In the RI seaside towns they always import foreign labor for the summer, particularly in the food service industry..

    FYI you have not proven anything about the quality of the teenage work force, at best you are using casual anecdotal evidence...

    You can draw whatever conclusions you want about Paul Ehrlich, but in the US the birth rates are down.. in many countries they are up.. once again that anecdotal evidence argument you make is torn apart.
  20. Harry Boy

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    Illegal immigration is up
  21. khayos

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    Trying to use the Cape as a sample for America is folly at best.. the mix of demographics (95% white), old vs young, seasonality... it just doesn't work.
  22. scout

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    #15 Jersey
    Get a haircut, when I was your age I walked 10 miles thru the snow yada, yada, yada..
    Good point, Chico.
  23. chicowalker

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    Well, if you say so, I guess it must be the case.
  24. chicowalker

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    and state yet again tries to make this about "certain minority groups"... guess you realized that your initial blanket statement about teens in P-town would apply equally, if not moreso, to whites?
  25. sdaniels7114

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    'These kids today..." type statements are one of the strongest indicators of being old.

    TBH this thread says more about the demographics of the PF political board than it does about P-town.
  26. Titus Pullo

    Titus Pullo Banned

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    Holy crap what a non-thread.

    One thing is for sure: the OP is no "roving reporter" whatsoever, as he lacks any semblance of journalistic foundation.

    If he was any kind of "reporter," he would have done a bit of research and known that P-town no longer has a high school due to state budget cuts and school zone consolidation.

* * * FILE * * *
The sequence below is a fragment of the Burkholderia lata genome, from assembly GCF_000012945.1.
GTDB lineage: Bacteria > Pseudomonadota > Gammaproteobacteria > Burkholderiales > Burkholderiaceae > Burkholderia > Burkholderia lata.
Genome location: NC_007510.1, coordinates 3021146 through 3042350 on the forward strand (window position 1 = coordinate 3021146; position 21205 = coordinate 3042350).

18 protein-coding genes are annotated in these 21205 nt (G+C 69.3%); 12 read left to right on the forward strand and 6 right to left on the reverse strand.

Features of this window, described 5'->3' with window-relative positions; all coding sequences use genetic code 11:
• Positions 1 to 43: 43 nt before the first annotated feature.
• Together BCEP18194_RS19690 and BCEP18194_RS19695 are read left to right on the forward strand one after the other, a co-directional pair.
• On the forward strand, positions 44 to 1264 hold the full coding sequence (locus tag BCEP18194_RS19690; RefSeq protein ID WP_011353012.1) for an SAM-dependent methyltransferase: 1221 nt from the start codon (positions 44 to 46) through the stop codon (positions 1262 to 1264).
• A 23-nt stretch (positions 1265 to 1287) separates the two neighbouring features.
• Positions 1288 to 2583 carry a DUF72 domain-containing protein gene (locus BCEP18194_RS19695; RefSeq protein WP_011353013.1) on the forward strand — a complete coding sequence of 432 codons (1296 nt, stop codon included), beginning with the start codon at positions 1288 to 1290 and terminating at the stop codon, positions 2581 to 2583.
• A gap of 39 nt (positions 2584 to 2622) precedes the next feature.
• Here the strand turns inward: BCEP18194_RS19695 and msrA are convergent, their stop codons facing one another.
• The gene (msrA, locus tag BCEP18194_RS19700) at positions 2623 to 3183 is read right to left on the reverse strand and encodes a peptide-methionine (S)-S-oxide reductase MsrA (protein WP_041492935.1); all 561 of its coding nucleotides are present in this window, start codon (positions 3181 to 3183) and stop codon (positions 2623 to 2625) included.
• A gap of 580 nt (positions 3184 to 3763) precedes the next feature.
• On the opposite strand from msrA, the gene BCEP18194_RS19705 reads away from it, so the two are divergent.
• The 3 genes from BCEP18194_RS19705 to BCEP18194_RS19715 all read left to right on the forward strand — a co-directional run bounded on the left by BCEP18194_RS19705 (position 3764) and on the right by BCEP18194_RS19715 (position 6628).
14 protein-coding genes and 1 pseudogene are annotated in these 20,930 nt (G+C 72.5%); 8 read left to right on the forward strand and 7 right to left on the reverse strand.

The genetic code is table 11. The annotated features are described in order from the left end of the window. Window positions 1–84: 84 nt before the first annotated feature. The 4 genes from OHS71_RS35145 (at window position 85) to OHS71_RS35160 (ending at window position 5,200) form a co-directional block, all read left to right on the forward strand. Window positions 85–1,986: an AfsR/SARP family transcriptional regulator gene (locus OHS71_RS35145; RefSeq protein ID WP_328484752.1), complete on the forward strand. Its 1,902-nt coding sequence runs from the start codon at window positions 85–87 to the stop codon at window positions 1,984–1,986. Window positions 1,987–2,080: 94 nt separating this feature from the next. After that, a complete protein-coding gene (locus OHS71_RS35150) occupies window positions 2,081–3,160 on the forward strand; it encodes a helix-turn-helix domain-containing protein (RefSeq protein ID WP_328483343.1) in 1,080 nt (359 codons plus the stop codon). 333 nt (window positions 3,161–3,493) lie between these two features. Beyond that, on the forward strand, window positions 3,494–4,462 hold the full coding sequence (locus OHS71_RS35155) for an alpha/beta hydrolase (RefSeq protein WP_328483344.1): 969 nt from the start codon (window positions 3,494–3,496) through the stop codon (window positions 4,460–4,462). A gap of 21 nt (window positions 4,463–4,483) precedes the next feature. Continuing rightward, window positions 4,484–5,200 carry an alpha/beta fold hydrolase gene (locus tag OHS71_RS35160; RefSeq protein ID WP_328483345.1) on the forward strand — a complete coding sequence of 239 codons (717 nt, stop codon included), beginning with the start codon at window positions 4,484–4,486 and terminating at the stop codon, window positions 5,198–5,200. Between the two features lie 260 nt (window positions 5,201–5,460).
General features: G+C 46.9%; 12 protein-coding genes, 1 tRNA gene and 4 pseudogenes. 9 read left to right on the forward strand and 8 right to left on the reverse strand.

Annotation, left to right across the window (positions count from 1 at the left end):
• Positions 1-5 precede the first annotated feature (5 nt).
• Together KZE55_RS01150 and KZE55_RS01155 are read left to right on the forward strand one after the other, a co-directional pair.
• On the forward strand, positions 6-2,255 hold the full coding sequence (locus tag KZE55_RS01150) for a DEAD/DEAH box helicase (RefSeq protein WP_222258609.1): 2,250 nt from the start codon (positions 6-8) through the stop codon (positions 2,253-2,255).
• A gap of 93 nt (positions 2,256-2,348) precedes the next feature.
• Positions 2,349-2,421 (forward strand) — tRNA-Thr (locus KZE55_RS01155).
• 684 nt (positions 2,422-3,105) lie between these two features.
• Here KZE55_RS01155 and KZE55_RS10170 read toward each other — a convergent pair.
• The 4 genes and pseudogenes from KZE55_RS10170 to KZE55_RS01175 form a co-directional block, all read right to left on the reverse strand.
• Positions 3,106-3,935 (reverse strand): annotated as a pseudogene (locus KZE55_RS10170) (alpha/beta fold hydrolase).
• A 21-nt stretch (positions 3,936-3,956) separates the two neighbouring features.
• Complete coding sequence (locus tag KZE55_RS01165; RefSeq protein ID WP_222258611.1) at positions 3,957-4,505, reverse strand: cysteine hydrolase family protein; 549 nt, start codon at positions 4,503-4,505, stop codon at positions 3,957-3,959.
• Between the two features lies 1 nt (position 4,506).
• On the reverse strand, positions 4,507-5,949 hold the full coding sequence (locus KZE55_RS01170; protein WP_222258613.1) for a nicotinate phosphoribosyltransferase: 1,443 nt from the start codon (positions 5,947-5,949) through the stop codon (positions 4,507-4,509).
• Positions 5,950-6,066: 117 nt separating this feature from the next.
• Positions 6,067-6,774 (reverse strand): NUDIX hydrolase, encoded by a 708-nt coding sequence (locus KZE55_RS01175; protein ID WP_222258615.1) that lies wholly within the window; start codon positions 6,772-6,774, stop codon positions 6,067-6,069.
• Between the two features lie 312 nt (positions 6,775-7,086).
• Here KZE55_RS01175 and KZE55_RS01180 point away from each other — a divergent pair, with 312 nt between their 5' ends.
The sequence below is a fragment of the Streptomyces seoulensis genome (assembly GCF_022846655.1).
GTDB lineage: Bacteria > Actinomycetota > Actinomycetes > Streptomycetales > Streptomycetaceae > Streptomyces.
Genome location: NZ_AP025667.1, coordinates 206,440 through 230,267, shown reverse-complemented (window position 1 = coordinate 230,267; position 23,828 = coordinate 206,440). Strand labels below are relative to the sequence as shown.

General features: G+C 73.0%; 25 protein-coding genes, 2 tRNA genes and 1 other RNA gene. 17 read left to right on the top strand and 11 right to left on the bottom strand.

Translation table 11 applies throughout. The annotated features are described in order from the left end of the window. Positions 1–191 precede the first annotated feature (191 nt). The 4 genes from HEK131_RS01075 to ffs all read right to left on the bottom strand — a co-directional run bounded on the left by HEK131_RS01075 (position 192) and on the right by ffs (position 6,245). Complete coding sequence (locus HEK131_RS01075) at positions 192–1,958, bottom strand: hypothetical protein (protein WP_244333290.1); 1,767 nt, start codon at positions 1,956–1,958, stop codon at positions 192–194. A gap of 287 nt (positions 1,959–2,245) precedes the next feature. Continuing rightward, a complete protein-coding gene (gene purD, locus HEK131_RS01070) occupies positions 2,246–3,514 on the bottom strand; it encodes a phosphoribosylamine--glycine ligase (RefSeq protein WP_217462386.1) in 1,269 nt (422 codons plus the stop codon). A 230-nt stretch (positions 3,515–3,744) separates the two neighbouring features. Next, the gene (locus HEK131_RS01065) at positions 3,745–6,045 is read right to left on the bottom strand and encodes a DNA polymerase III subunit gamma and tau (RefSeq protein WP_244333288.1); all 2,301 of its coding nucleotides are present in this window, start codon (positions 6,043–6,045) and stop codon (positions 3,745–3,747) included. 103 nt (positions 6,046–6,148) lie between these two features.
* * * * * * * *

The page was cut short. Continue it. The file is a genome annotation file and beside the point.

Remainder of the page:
He would also know that young people are leaving the Cape in droves, and have been for decades, as the largely CONSERVATIVE Cape Cod Commission does all it can to drive them away. There is no night life there, no commercial zoning, ... and most towns have a hard-enforced business curfew.
  27. Mrs.PatsFanInVa

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    Response from an Internet board regarding the chances and logistics of landing a summer job in Cape Cod.

    The people who work at the restaurants and retail stores in resort communities usually can't afford to live there. As a result, many operators have bought houses and cram them with foreign workers who will live in such cramped conditions.

    There are plenty of jobs that average $10 an hour but a studio apartment will often cost $1,000+ a month and often more - if you can even find one.

    I lived in Provincetown for many years and finally had to move when the building that had my apartment was sold and the rent doubled. Even as the owner of the retail store, I couldn't afford to live there.


    Read more: Cape Cod Seasonal Employment??? Is it worth it? PLEASE HELP (Boston: apartment, rentals) - City-Data Forum
  28. chicowalker

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    This part of the thread actually could be interesting.

    What values are those that theoretically would undermine the long-term success of capitalism?
  29. Harry Boy

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    I did that............:D
  30. State

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    I guess Titus Pullo, who emotes rather than thinks, didn't get my more recent point that it makes sense for a native-born teenager from 40 miles away to do the work that someone on a J-1 or H-2B visa from Bulgaria, some thousands of miles away, is currently doing.

    Aren't there thousands of students attending university in the Boston area? The construction industry isn't what it used to be. If one is willing to work very hard, even in retail, one can make decent money.

    An area's newspaper, the Cape Cod Times, doesn't even list jobs. Businesses would rather pay low-wages to foreigners who don't kvetch and work hard, than roll the dice on native young people.

    VDARE.com: 03/19/04 - Abolishing New England: Cheap Labor vs. College Kids
    If Titus knew English a little better he'd be ready to do a job I once did. Drum roll. I worked as an honest-to-goodness newspaper reporter!